Organic vs Paid vs Direct Traffic: What’s the Difference?

When looking at your overall website traffic, how can you know where exactly it’s coming from? Your website traffic will mainly come from three different places: orgain, paid, or direct.

We will walk you through what each kind of traffic means and show you how you can find this in Google Analytics so you can keep a close eye on this kind of data.

Organic Traffic

Organic traffic is the kind of traffic that naturally comes to your site through sources that are not paid. For example, if a user is looking for a dentist, they will search something like “family dentist near me” and can see a list of dentists on Google (likely because these dentists are doing good SEO!) When a user clicks on a specific website (on a link that is not a sponsored ad) this would be included in the dentist’s organic traffic in their analytics profile.

This free traffic can also come from other search engines including Yahoo or Bing. It’s the most important form of traffic because it can be a guide on how well your SEO efforts are doing. If your organic traffic is high, that means your SEO efforts are working well, which can include which keywords you’re tracking, the type of content you’re creating, backlinks, and more.

If organic traffic is low, you can use the information to pivot your SEO efforts and see what else you can do to get this number back up.

Paid Traffic

Paid traffic is any kind of traffic that is from an ad that you pay for. To see this kind of traffic, you need to be running a PPC campaign. This specific kind of marketing campaign allows ads to show above organic results, and businesses only pay for it if it’s clicked by a searcher.

Paid ads can be run on different platforms such as:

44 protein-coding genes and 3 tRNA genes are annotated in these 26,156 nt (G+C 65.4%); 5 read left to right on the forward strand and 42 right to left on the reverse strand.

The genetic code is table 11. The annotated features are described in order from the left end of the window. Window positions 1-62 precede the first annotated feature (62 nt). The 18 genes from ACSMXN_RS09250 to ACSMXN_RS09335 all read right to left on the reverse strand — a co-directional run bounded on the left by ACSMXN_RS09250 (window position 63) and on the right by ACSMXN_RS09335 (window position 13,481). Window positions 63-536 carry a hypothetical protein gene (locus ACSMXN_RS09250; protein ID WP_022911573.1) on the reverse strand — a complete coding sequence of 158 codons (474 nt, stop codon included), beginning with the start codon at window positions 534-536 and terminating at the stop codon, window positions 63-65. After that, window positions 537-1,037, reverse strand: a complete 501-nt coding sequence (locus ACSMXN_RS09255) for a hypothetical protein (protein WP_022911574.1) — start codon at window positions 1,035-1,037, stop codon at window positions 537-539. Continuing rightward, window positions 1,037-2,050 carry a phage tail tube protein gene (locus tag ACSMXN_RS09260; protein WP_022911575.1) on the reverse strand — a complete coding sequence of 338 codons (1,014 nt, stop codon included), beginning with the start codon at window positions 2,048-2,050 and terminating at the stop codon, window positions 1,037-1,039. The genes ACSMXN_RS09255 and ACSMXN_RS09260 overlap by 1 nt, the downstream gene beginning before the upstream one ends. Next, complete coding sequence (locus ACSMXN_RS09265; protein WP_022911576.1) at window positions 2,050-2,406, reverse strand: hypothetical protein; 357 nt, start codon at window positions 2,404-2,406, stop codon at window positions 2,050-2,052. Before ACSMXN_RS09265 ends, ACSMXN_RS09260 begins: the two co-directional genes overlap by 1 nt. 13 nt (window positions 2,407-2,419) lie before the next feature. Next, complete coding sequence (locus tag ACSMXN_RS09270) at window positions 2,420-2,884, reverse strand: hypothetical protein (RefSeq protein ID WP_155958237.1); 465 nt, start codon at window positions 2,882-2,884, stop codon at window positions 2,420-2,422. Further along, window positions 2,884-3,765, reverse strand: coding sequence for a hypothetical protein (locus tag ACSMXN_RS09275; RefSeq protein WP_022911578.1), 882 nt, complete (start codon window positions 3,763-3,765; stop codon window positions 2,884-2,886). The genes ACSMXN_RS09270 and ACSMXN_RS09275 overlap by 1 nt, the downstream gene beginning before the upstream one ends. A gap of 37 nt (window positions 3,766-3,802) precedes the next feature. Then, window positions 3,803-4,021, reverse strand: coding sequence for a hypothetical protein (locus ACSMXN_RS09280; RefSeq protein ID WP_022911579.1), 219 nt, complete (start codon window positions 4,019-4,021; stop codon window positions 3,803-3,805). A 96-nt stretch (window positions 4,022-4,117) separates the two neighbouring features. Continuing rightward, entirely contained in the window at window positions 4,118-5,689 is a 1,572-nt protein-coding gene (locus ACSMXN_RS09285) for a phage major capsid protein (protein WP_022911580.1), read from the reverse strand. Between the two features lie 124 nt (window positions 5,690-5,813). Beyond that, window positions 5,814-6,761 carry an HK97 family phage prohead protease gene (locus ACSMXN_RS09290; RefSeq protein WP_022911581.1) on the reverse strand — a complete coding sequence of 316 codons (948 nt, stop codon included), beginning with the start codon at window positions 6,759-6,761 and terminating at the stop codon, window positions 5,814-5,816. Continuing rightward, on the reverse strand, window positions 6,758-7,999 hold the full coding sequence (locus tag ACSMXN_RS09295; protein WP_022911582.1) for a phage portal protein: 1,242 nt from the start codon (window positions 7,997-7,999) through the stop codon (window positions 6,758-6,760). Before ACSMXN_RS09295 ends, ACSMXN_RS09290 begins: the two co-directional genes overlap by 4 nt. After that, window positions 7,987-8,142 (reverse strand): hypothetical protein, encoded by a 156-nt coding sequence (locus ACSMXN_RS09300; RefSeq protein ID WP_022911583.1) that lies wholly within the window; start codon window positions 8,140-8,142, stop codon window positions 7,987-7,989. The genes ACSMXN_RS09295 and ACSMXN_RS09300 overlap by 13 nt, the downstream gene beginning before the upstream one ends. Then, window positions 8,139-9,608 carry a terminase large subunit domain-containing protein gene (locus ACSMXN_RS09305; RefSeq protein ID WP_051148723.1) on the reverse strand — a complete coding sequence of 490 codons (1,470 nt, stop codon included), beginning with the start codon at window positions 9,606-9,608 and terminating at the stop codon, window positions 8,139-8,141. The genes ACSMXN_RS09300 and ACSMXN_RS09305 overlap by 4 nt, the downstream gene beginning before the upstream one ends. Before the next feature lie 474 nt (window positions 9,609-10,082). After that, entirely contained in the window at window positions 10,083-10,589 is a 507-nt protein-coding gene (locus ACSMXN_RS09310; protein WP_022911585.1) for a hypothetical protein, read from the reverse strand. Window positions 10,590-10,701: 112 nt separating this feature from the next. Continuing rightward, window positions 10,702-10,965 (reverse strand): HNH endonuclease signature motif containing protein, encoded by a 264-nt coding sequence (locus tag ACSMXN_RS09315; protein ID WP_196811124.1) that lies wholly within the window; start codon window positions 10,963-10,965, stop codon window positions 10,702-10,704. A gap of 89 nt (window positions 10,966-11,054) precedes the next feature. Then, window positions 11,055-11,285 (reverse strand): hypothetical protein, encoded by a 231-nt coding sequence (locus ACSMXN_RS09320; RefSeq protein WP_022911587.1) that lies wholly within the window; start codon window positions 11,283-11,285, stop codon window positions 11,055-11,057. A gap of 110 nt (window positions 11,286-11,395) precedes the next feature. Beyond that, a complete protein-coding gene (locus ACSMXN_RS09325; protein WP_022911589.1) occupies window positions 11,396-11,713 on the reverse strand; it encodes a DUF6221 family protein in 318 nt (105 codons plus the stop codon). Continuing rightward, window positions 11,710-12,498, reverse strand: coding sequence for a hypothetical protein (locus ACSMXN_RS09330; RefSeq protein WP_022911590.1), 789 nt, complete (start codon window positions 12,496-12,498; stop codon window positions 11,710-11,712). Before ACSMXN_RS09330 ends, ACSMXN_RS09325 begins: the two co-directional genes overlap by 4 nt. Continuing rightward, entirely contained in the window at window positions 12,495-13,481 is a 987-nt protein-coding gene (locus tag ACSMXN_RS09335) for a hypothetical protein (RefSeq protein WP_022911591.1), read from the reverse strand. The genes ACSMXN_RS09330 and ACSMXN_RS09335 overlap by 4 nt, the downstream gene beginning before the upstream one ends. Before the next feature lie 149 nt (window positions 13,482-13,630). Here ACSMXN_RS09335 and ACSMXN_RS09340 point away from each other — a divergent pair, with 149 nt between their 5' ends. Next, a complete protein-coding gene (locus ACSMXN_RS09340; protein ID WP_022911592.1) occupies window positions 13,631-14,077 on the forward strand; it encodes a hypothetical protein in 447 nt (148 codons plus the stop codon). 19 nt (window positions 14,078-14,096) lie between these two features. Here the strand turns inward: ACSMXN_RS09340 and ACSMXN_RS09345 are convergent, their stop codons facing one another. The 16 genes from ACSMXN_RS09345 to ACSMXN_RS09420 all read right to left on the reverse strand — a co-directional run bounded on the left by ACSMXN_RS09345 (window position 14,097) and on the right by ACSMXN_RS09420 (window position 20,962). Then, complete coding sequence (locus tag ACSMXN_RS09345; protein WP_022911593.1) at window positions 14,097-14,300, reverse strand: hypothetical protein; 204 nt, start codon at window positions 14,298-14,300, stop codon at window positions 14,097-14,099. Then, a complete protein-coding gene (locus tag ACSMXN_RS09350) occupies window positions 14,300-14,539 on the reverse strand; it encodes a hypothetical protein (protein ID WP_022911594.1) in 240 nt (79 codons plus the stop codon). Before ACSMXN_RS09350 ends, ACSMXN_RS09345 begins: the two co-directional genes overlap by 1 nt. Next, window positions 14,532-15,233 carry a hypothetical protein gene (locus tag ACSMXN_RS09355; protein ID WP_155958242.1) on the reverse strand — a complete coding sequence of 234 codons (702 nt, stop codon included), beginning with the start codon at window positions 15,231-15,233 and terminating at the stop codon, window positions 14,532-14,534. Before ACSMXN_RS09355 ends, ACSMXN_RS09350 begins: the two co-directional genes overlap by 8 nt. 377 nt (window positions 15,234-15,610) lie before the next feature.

• Google
  • LinkedIn
  • Facebook
  • X (Twitter)
  • Instagram
  • And more

By looking at paid traffic in Google Analytics, it can help you determine how effective your PPC campaign is. The higher the paid traffic, the better your ads are performing.

Direct Traffic

Direct traffic is generally known as when someone directly types in a business’ URL to visit the website, but other factors can impact your direct traffic, which can include:

  • Employees visiting your site
  • Customer portals
  • Mobile apps
  • Secured sites to non-secure sites
  • Links without UTM parameters

With these factors affecting direct traffic, it’s a good idea to try and move some of these sources of traffic into a separate field in Google Analytics that’s not direct traffic. Direct traffic shouldn’t be more than 20%, which is helpful to keep in mind the next time you’re trying to determine how accurate your direct traffic numbers are.

How to See These Separate Traffic Sources in Google Analytics

To find where you can see these numbers in Google Analytics, simply go to reports, click acquisition, then click traffic acquisition. You’ll be able to see these traffic source comparisons on a day-to-day basis, as well as other traffic sources depending what you’ve chosen to track.

traffic sources

Within each type of source of traffic, you’ll also get details on the numbers of:

  • Users
  • Sessions
  • Engaged sessions
  • Average engagement time per session
  • Engaged sessions per user
  • Events per session
  • Engagement rate
  • Event counts
  • Conversions
  • Total revenue

Google Analytics tracks these separate sources of traffic so you can see how users are finding your site, specific days when traffic is doing well, and so you can use this information to make business decisions.

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Caroline Vahue

About the Author

Caroline Vahue

Caroline is an Online Marketing Specialist at Sixth City Marketing and is originally from upstate New York. Her role is to execute online marketing strategies with our content marketing team and staying on top of the latest industry trends.

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